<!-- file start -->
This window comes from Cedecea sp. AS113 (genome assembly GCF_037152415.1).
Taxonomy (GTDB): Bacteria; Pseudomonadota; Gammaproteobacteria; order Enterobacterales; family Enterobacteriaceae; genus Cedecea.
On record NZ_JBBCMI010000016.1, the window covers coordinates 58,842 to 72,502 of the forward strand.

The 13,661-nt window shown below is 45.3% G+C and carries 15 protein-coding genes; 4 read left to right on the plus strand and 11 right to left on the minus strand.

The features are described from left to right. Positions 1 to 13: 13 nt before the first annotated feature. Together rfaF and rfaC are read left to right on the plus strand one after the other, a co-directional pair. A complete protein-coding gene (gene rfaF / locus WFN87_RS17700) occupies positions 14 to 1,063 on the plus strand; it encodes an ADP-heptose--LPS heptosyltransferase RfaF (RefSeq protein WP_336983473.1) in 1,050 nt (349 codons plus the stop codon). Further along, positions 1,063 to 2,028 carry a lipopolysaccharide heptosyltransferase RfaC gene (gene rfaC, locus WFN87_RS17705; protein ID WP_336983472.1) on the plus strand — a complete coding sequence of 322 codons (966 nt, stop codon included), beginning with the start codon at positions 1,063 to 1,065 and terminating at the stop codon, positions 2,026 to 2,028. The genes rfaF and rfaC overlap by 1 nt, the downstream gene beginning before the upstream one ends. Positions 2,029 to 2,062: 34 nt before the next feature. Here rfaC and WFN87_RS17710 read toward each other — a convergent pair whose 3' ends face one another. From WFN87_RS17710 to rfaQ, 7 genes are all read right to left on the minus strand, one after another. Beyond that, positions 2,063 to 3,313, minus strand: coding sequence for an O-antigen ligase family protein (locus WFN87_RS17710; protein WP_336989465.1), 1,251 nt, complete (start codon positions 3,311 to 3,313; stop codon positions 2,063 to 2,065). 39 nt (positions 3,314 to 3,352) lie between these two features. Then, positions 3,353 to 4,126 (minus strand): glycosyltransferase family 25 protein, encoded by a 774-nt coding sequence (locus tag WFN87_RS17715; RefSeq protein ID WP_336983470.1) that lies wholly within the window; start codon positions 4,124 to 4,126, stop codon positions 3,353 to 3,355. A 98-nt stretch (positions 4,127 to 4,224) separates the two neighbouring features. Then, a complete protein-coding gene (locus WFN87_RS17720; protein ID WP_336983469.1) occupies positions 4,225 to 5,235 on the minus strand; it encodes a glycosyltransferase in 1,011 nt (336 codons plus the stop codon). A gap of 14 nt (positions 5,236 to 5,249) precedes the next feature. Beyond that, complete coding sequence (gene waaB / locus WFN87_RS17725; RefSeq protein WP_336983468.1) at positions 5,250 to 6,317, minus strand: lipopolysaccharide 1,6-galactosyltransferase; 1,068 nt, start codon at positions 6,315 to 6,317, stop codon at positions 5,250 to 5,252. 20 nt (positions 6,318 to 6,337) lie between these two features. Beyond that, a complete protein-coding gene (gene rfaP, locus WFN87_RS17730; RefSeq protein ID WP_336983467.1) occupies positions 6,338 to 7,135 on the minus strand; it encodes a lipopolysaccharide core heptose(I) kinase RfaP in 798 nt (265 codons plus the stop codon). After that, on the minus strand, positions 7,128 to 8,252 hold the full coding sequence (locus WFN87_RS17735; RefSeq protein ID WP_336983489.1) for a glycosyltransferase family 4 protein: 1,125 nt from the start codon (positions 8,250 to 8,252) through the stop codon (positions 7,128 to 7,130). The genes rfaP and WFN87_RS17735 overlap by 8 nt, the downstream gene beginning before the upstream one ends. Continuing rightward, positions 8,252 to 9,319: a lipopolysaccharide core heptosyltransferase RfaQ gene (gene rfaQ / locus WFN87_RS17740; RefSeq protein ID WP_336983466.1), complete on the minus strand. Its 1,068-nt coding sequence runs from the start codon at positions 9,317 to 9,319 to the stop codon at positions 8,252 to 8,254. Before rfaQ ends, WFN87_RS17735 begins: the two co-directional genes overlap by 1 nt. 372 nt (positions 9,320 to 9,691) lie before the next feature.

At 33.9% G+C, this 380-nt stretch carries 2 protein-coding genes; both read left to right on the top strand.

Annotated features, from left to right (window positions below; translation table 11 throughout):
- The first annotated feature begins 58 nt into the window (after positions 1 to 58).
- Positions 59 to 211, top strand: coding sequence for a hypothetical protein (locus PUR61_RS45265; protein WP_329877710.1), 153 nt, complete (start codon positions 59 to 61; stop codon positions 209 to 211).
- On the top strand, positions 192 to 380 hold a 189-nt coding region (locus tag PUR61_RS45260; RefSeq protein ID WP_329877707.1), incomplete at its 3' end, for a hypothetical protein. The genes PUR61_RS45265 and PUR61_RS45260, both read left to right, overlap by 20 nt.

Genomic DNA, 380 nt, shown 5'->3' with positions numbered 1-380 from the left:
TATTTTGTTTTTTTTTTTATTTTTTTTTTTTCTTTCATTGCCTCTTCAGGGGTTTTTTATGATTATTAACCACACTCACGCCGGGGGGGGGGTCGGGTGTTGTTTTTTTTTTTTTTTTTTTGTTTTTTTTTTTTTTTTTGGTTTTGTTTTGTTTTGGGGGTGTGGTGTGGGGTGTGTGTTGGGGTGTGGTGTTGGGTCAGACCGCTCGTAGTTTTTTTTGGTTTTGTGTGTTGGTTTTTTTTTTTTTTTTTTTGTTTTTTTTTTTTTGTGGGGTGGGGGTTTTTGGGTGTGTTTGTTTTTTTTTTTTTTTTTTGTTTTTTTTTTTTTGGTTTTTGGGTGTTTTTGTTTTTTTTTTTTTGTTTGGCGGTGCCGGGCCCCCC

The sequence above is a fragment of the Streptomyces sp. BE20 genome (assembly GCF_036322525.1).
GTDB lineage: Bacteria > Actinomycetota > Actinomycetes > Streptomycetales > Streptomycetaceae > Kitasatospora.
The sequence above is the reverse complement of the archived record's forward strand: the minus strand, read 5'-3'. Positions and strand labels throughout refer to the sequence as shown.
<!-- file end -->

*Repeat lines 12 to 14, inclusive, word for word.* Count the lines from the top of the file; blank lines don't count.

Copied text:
TATTTTGTTTTTTTTTTTATTTTTTTTTTTTCTTTCATTGCCTCTTCAGGGGTTTTTTATGATTATTAACCACACTCACGCCGGGGGGGGGGTCGGGTGTTGTTTTTTTTTTTTTTTTTTTGTTTTTTTTTTTTTTTTTGGTTTTGTTTTGTTTTGGGGGTGTGGTGTGGGGTGTGTGTTGGGGTGTGGTGTTGGGTCAGACCGCTCGTAGTTTTTTTTGGTTTTGTGTGTTGGTTTTTTTTTTTTTTTTTTTGTTTTTTTTTTTTTGTGGGGTGGGGGTTTTTGGGTGTGTTTGTTTTTTTTTTTTTTTTTTGTTTTTTTTTTTTTGGTTTTTGGGTGTTTTTGTTTTTTTTTTTTTGTTTGGCGGTGCCGGGCCCCCC

The sequence above is a fragment of the Streptomyces sp. BE20 genome (assembly GCF_036322525.1).
GTDB lineage: Bacteria > Actinomycetota > Actinomycetes > Streptomycetales > Streptomycetaceae > Kitasatospora.